Other responsibilities include conducting workshops, holding peer advising sessions, attending career-building events, and undertaking special projects like "Pierre's Place," Pepperdine's first Habitat for Humanity home. Schaffer wrote the grant for the project, the Pepperdine Volunteer Center recruited volunteers, and the AH Scholars coordinated everything else: public relations, fundraising, and management. The Oxnard, California, house was dedicated on March 31, 2007, and now serves as home for a family of four.
The AH Scholars also host conferences, like the innovative conference on character held January 21 on the Pepperdine campus in Malibu. School of Law dean Ken Starr delivered the keynote address, sharing the conference's goal to inspire individuals with futures in education, law, public policy, and the nonprofit sector.
"We want to bring the nonprofit world to Pepperdine," Schaffer says. "We want the University to be known as a place that not only graduates students active in nonprofits but also as a place with opportunities for professional development."
Helping to bridge the gap between higher education and the professional world, Schaffer also developed Pepperdine's nonprofit professional education project. Through the program she invites prominent nonprofit professionals to enroll in the University's nonprofit management courses free of charge. In exchange they mentor students, offer real life case studies, host students at their organizations, and conduct service learning projects with the students. Ed Truschke, former president and CEO of the Alzheimer's Association, flew from Las Vegas each week to participate in the Malibu-based class.
The nonprofit professional education project helped lead Neumann to her current position with Junior Achievement (JA), a Southern California-based nonprofit that seeks to inspire and prepare young people to succeed in the global economy. Now regional program manager in education, Neumann met JA's vice president of education in class. They formed a meaningful professional relationship that continues today and has shaped Neumann's career.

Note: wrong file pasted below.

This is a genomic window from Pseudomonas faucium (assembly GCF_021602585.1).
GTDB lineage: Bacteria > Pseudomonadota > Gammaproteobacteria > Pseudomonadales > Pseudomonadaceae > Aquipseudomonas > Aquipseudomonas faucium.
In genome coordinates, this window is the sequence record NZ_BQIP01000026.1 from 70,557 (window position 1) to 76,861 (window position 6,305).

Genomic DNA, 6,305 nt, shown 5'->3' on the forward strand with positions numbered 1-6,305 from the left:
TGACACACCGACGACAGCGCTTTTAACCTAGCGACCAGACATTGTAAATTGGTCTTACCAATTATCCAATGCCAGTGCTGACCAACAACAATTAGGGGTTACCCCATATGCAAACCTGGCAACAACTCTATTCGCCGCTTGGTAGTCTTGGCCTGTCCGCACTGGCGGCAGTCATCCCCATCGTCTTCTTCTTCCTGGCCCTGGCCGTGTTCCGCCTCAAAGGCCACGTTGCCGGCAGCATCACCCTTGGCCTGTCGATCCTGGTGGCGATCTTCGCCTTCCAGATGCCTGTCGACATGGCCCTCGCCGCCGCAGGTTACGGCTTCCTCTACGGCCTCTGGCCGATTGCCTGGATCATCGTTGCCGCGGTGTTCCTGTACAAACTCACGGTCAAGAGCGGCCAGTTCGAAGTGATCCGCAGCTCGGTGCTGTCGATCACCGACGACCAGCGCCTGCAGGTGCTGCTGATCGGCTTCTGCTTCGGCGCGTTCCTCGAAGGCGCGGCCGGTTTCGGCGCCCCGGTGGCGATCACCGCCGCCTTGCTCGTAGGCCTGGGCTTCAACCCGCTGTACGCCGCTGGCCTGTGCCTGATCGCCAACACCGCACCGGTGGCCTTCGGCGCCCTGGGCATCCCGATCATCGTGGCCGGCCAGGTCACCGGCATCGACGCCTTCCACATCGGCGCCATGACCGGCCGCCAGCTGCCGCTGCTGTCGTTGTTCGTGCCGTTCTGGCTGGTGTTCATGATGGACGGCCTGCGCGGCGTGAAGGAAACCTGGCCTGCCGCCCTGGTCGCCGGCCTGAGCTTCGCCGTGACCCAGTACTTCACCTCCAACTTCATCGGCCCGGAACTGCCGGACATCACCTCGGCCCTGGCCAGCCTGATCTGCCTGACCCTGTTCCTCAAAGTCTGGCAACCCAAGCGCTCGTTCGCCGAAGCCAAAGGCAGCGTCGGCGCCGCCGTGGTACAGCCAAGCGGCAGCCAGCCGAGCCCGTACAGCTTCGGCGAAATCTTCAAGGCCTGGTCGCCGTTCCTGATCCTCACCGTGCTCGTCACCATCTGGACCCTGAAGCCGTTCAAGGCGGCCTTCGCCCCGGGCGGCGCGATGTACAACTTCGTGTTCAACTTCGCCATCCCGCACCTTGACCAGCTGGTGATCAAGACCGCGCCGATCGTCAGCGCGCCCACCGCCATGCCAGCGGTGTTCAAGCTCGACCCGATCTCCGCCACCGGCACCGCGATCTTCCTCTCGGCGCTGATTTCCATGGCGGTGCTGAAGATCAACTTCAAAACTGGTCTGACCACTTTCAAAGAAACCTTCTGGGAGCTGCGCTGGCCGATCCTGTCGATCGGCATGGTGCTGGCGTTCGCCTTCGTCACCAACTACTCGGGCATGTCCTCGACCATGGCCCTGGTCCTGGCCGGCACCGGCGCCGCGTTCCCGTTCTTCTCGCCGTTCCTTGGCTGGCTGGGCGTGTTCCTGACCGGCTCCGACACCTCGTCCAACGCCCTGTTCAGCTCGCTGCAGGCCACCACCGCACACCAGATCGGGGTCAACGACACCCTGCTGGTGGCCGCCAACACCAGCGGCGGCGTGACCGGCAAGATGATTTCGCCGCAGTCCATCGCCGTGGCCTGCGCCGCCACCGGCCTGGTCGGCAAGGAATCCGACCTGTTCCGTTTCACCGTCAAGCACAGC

"The experience struck me," Neumann recalls. "I hadn't planned to work in nonprofits, but I thought, 'If there would be one nonprofit that I would work for, and that I had a passion for, it would be this one.' And here I am."
Though the nonprofit sector is flourishing, the typically low salary range can deter recent college graduates like Neumann from entering the field. The national AH program offers ways to assist and encourage these individuals, often enabling them to pursue work opportunities they otherwise could not afford.
Max Kelemen, a December 2007 graduate, is one such person. He was named a Next Generation Leader through an AH scholarship program. With that financial support Kelemen embarked on his first internship experience with Share Our Strengths, an anti-hunger nonprofit organization based in Washington, D.C. Neumann similarly received a renewable educational award through AH and Americorps. Both graduates credit the financial support with helping them stay in the nonprofit field.
For AH Scholars like Kelemen and Neumann, the youthful spirit of volunteerism transitions with knowledge and experience into the professional world of nonprofits. "We talk a lot about vocation here at Pepperdine," says Schaffer. "I get to see students embrace their vocation and help equip them live it each day. Service isn't just what we do; it's a part of who we are."